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Our testing methods
We've freshened our suite of SSD results with a couple of additions from OCZ. The Vertex 4 256GB has been added to the mix, replacing the 512GB drive we tested initially. We've also added the Agility 4 256GB, a cheaper version of the Vertex that uses the same Marvell controller and Indilinx firmware but slower NAND. Both drives are running OCZ's latest firmware.

Crucial updated the firmware for its m4 SSD not long ago, and we're running the latest version on that drive. As far as we're aware, though, none of the other drives we've tested have newer firmware revisions that promise substantially better performance.

We've included a Western Digital Caviar Black mechanical desktop drive for reference, which gives us more than enough fodder for overstuffed graphs. Our test methods and systems haven't changed in probably a little too long, so the scores on the following pages can be compared to those in any of our storage reviews dating back to last September. We're already contemplating tests for a new suite, but the week after Windows 8's official launch wasn't a good time to bust those out.

If you're familiar with our test methods and hardware, the rest of this page is filled with nerdy details you already know; feel free to skip ahead to the benchmark results. For the rest of you, we've summarized the essential characteristics of all the drives we've tested in the table below. Our collection of SSDs includes representatives based on the most popular SSD configurations on the market right now. We're working on getting Samsung's new 840 Series SSDs in-house for testing, so stay tuned.

  Interface Cache Flash controller NAND
Corsair Force Series 3 240GB 6Gbps NA SandForce SF-2281 25-nm Micron async MLC
Corsair Force Series GT 240GB 6GBps NA SandForce SF-2281 25-nm Intel sync MLC
Corsair Neutron 240GB 6GBps 256MB LAMD LM87800 25-nm Micron sync MLC
Corsair Neutron GTX 240GB 6GBps 256MB LAMD LM87800 26-nm Toshiba Toggle DDR
Crucial m4 256GB 6Gbps 256MB Marvell 88SS9174 25-nm Micron sync MLC
Intel 320 Series 300GB 3Gbps 64MB Intel PC29AS21BA0 25-nm Intel MLC
Intel 335 Series 240GB 6Gbps NA SandForce SF-2281 20-nm Intel sync MLC
Intel 520 Series 240GB 6Gbps NA SandForce SF-2281 25-nm Intel sync MLC
OCZ Agility 4 256GB 6Gbps 512MB Indilinx Everest 2 25-nm Micron async MLC
OCZ Vertex 4 256GB 6Gbps 1GB Indilinx Everest 2 25-nm Intel sync MLC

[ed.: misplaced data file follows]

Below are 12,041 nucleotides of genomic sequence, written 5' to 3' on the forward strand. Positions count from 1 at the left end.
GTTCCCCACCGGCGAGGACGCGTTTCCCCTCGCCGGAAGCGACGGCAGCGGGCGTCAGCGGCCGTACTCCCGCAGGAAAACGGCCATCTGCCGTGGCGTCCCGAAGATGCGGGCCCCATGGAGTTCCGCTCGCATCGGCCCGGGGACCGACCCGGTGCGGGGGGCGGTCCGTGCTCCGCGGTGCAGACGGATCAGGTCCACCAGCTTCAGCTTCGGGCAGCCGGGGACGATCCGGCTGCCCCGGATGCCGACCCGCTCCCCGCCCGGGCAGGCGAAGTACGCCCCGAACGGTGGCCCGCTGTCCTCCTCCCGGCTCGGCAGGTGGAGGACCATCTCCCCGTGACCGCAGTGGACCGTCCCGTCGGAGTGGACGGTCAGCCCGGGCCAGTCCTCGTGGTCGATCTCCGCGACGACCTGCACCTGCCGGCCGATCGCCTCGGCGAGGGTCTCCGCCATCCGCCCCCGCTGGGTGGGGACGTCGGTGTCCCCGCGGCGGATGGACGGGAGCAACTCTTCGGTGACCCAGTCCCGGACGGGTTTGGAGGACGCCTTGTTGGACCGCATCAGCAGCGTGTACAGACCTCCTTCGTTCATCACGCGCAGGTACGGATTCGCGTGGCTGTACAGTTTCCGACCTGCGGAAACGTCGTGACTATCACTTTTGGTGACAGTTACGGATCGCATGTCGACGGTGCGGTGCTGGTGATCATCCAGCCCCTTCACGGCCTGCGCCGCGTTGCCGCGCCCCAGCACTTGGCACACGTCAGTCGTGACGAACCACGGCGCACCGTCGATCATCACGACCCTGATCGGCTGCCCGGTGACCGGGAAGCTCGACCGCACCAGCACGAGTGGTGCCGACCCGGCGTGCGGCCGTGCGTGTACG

Samsung 830 Series 256GB 6Gbps 256MB Samsung S4LJ204X01 2x-nm Samsung Toggle DDR
WD Caviar Black 1TB 6Gbps 64MB NA NA

We used the following system configuration for testing:

Processor Intel Core i5-2500K 3.3GHz
Motherboard Asus P8P67 Deluxe
Bios revision 1850
Platform hub Intel P67 Express
Platform drivers INF update 9.2.0.1030
RST 10.6.0.1022
Memory size 8GB (2 DIMMs)
Memory type Corsair Vengeance DDR3 SDRAM at 1333MHz
Memory timings 9-9-9-24-1T
Audio Realtek ALC892 with 2.62 drivers
Graphics Asus EAH6670/DIS/1GD5 1GB with Catalyst 11.7 drivers
Hard drives Corsair Force 3 Series 240GB with 1.3.2 firmware
Corsair Force Series GT 240GB with 1.3.2 firmware
Crucial m4 256GB with 010G firmware
Intel 320 Series 300GB with 4PC10362 firmware
WD Caviar Black 1TB with 05.01D05 firmware
OCZ Agility 4 256GB with 1.5.2 firmware
Samsung 830 Series 256GB with CXM03B1Q firmware
Intel 520 Series 240GB with 400i firmware
OCZ Vertex 4 256GB with 1.5 firmware
Corsair Neutron 240GB with M206 firmware
Corsair Neutron GTX 240GB with M206 firmware
Intel 335 Series 240GB with 335s firmware
Power supply Corsair Professional Series Gold AX650W
OS Windows 7 Ultimate x64

Thanks to Asus for providing the systems' motherboards and graphics cards, Intel for the CPUs, Corsair for the memory and PSUs, Thermaltake for the CPU coolers, and Western Digital for the Caviar Black 1TB system drives.

We used the following versions of our test applications:

Some further notes on our test methods:

  • To ensure consistent and repeatable results, the SSDs were secure-erased before almost every component of our test suite. Some of our tests then put the SSDs into a used state before the workload begins, which better exposes each drive's long-term performance characteristics. In other tests, like DriveBench and FileBench, we induce a used state before testing. In all cases, the SSDs were in the same state before each test, ensuring an even playing field. The performance of mechanical hard drives is much more consistent between factory fresh and used states, so we skipped wiping the HDDs before each test—mechanical drives take forever to secure erase.

  • We run all our tests at least three times and report the median of the results. We've found IOMeter performance can fall off with SSDs after the first couple of runs, so we use five runs for solid-state drives and throw out the first two.

  • Steps have been taken to ensure that Sandy Bridge's power-saving features don't taint any of our results. All of the CPU's low-power states have been disabled, effectively pegging the 2500K at 3.3GHz. Transitioning in and out of different power states can affect the performance of storage benchmarks, especially when dealing with short burst transfers.

The test systems' Windows desktop was set at 1280x1024 in 32-bit color at a 75Hz screen refresh rate. Most of the tests and methods we employed are publicly available and reproducible. If you have questions about our methods, hit our forums to talk with us about them.